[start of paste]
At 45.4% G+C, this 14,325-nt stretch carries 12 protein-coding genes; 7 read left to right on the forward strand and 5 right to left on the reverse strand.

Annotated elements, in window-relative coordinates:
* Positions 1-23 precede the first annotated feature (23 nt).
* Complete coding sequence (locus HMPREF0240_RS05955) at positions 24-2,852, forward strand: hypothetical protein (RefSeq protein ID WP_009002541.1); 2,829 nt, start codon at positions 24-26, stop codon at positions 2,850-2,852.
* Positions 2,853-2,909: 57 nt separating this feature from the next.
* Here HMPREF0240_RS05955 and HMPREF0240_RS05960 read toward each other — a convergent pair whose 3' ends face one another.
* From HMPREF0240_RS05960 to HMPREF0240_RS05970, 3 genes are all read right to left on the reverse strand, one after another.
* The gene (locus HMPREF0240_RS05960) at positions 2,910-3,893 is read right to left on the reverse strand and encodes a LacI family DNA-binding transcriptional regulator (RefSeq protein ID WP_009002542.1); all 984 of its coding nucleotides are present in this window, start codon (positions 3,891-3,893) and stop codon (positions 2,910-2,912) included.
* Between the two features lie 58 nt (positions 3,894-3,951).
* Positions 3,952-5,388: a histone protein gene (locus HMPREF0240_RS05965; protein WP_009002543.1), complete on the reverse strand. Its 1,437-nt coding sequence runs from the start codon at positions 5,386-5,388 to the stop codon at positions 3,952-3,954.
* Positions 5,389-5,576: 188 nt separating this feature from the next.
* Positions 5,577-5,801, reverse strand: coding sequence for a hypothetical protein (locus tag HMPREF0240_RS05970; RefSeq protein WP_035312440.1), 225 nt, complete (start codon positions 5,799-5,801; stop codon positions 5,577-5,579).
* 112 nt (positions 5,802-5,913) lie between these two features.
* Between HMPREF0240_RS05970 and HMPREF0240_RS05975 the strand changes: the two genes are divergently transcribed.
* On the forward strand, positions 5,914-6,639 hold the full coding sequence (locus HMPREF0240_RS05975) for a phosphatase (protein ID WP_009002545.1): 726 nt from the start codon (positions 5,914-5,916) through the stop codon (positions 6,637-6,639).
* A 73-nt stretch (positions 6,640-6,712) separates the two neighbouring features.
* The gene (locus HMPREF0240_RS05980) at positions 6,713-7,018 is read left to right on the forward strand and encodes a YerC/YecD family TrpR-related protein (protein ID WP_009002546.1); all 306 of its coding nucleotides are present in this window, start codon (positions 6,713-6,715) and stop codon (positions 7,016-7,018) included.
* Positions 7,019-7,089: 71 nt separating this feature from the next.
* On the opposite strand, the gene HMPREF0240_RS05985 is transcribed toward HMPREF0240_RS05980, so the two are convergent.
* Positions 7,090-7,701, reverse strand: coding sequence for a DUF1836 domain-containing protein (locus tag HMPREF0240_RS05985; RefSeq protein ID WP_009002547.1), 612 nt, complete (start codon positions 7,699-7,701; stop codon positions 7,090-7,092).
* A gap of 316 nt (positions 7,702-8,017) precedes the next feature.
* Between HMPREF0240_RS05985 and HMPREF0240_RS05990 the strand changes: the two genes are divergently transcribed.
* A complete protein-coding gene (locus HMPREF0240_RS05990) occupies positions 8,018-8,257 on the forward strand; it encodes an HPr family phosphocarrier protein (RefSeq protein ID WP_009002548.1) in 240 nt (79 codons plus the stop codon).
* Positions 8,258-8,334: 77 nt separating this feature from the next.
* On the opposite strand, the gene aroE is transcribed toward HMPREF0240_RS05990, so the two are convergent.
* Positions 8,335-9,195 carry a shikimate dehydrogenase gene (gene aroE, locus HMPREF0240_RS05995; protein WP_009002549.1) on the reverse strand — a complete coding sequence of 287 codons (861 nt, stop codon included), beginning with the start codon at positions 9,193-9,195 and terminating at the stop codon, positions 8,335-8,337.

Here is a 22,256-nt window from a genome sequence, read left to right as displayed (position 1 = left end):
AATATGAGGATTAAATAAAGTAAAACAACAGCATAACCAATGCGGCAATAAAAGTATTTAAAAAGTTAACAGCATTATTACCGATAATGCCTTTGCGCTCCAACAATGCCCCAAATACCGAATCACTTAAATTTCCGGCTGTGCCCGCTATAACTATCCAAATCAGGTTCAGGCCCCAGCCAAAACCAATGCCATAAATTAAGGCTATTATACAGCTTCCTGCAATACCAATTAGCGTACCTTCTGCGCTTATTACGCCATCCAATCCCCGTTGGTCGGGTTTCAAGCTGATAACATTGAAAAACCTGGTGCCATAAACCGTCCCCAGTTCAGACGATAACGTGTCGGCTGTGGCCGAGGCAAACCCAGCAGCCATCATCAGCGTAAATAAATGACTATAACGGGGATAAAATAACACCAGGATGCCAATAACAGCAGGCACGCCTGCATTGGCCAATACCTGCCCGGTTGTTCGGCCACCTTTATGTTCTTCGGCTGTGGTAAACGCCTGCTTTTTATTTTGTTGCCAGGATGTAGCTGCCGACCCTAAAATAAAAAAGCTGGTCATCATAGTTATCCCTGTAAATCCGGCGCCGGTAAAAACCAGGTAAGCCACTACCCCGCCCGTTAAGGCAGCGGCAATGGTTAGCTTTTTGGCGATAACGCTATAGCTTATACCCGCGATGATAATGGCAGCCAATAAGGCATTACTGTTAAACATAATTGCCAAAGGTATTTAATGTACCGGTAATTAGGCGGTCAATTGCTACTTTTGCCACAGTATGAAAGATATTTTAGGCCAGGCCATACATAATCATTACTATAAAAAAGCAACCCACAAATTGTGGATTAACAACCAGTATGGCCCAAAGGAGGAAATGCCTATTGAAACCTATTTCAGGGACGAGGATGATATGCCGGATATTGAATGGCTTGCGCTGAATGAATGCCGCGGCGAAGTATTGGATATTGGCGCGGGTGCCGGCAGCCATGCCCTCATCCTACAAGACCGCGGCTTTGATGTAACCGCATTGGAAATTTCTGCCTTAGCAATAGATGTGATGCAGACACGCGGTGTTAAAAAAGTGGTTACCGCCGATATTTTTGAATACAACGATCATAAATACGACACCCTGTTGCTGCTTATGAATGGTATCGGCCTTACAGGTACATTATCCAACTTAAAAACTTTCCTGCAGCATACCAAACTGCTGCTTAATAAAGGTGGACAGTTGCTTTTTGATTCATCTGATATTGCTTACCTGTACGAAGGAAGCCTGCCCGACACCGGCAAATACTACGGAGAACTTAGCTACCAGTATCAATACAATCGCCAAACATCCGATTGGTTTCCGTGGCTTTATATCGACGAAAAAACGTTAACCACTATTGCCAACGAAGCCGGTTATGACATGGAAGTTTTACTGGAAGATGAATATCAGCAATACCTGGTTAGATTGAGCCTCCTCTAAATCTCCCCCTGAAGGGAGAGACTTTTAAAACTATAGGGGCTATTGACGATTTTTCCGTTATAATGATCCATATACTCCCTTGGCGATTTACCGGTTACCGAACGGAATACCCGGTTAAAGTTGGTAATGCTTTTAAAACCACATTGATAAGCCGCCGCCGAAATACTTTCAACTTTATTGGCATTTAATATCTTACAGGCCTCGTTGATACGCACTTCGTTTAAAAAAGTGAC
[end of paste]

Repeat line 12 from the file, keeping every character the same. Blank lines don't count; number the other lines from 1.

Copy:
* Positions 5,577-5,801, reverse strand: coding sequence for a hypothetical protein (locus tag HMPREF0240_RS05970; RefSeq protein WP_035312440.1), 225 nt, complete (start codon positions 5,799-5,801; stop codon positions 5,577-5,579).